People were shocked when Beyoncé dropped her new music video, “Formation,” the day before The Super Bowl. Since then, I have had so many discussions about this song with so many people. Some say it is entirely overrated, while others gush about how empowering it is. I fall somewhere in between. I love the fact that “Formation” is unapologetically black and makes references to black culture that are entirely missed by non-black audiences.
This article is going to run after the Super Bowl has already been played and won, but it would seem wrong to write about anything that was not Super Bowl-related on Super Bowl weekend. And no matter the outcome this past Sunday — as it will prove historic for whichever team and quarterback wins — the impressiveness of the matchup between the two quarterbacks remains. One of the big things that everyone keeps bringing up regarding Sunday’s Super Bowl is how it is a shame to see two great quarterbacks finally play against each other but at almost opposite points of the spectrum in their careers. Cam Newton is on the rise, while Peyton Manning is probably playing in the last Super Bowl of his career. Though the two will not actually have a face-to-face showdown — because that’s how football works — it will still be a cross-generational battle of sorts.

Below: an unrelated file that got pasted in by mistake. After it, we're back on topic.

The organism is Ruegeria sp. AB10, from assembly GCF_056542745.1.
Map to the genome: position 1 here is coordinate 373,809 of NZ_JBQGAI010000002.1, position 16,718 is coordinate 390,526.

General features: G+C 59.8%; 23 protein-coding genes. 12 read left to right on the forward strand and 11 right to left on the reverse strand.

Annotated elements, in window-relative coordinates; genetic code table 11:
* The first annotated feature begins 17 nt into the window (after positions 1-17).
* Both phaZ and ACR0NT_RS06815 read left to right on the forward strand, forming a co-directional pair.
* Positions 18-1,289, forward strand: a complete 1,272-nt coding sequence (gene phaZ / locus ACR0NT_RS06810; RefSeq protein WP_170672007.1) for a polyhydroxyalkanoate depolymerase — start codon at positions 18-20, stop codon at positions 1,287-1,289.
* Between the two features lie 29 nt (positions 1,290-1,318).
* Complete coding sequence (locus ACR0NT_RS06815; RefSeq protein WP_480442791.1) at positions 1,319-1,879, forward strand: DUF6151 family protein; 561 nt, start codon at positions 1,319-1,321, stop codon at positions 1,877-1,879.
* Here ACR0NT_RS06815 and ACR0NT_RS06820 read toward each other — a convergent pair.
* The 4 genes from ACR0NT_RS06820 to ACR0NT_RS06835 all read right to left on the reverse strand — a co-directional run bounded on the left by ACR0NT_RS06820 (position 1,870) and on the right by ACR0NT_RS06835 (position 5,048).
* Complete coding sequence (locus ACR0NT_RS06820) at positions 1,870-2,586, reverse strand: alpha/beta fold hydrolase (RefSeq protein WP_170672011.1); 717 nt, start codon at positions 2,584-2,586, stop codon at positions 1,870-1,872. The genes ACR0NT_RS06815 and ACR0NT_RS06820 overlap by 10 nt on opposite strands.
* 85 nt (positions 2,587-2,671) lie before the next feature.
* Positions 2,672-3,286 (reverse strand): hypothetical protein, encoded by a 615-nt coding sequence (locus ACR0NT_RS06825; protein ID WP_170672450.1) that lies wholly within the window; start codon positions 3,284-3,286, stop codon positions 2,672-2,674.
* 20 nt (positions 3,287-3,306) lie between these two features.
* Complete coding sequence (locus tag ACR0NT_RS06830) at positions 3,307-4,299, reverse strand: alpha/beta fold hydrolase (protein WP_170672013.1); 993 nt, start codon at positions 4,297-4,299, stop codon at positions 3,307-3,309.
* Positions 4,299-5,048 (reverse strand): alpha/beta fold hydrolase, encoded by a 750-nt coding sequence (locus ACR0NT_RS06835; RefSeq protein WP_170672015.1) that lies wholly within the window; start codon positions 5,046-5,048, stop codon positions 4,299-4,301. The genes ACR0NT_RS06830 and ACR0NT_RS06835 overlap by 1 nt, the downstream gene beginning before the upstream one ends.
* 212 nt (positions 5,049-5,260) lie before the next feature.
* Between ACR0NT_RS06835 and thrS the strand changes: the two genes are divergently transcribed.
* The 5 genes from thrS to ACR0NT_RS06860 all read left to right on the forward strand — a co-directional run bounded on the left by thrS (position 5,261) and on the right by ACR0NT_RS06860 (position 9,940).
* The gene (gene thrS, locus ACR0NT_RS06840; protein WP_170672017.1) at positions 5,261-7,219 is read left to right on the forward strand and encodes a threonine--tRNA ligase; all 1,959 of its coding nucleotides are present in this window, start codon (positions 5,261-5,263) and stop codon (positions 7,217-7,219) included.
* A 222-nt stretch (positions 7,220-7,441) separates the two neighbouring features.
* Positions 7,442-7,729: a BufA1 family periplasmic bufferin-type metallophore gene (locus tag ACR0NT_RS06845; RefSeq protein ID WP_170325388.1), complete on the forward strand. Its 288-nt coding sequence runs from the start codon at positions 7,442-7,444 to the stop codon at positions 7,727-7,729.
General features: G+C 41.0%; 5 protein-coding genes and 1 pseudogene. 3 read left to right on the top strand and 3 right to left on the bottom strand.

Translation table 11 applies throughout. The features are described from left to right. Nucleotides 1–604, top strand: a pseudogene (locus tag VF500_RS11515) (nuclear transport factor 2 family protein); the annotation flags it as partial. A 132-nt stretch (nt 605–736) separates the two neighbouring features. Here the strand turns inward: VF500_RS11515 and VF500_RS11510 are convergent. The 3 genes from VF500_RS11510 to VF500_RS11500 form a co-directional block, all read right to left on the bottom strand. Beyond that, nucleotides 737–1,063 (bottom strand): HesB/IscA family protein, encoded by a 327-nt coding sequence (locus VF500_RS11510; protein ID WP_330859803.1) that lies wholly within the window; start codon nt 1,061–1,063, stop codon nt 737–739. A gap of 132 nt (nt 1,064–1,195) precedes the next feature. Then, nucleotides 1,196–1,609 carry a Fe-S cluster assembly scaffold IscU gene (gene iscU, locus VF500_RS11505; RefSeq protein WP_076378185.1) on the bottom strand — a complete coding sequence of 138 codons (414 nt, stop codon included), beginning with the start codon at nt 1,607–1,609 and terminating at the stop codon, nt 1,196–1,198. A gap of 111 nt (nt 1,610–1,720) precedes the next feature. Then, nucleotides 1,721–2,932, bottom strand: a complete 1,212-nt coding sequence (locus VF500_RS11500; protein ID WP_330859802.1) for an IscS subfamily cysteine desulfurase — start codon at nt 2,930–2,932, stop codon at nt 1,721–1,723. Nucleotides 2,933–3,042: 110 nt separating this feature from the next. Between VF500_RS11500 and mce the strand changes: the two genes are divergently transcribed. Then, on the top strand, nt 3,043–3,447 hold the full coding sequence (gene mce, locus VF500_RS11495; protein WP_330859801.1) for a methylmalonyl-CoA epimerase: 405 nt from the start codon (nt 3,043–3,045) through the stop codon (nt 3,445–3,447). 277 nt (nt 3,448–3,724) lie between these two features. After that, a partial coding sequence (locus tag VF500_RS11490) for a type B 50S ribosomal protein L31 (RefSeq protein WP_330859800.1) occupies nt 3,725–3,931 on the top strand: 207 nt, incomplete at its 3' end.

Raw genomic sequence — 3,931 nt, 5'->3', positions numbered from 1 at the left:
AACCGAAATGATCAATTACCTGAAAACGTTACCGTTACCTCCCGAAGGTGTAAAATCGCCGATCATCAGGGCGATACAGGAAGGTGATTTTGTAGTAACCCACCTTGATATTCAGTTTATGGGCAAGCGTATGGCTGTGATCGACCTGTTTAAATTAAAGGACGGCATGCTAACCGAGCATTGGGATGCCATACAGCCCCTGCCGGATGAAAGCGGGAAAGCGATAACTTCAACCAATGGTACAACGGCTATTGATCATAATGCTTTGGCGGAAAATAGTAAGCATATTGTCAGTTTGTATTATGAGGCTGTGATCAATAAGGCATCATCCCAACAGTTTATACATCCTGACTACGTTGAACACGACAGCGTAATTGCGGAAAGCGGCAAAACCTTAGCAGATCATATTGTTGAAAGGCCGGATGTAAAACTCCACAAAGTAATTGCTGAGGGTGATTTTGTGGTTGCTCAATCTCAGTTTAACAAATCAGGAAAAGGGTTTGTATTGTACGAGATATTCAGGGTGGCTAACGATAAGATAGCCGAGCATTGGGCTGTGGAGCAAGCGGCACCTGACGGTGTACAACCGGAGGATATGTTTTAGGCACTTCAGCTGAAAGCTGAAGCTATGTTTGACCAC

What are you guys more excited for? The release of Kanye’s Waves in the upcoming weeks, or Sunday’s Super Bowl 50? The correct answer is Waves, but I’ll forgive you for saying the Super Bowl. That should be pretty awesome too. In light of the biggest sport event of the year, I think it’s the appropriate time to unveil the biggest sport’s theory of all time, philosophized by yours truly.
Even the most artsy, indie, sports-hating recluse would be aware that one of the most beloved sporting events in America is coming up. I am, of course, talking about the Super Bowl. It’s a huge staple in American culture and has become such a spectacle that it’s almost not even about the football anymore. It is about the football to some degree, obviously, but the main draw doesn’t seem to be loyalty for the two teams playing. If you’re a fan of a team that isn’t even in the game, do you honestly care about which team wins?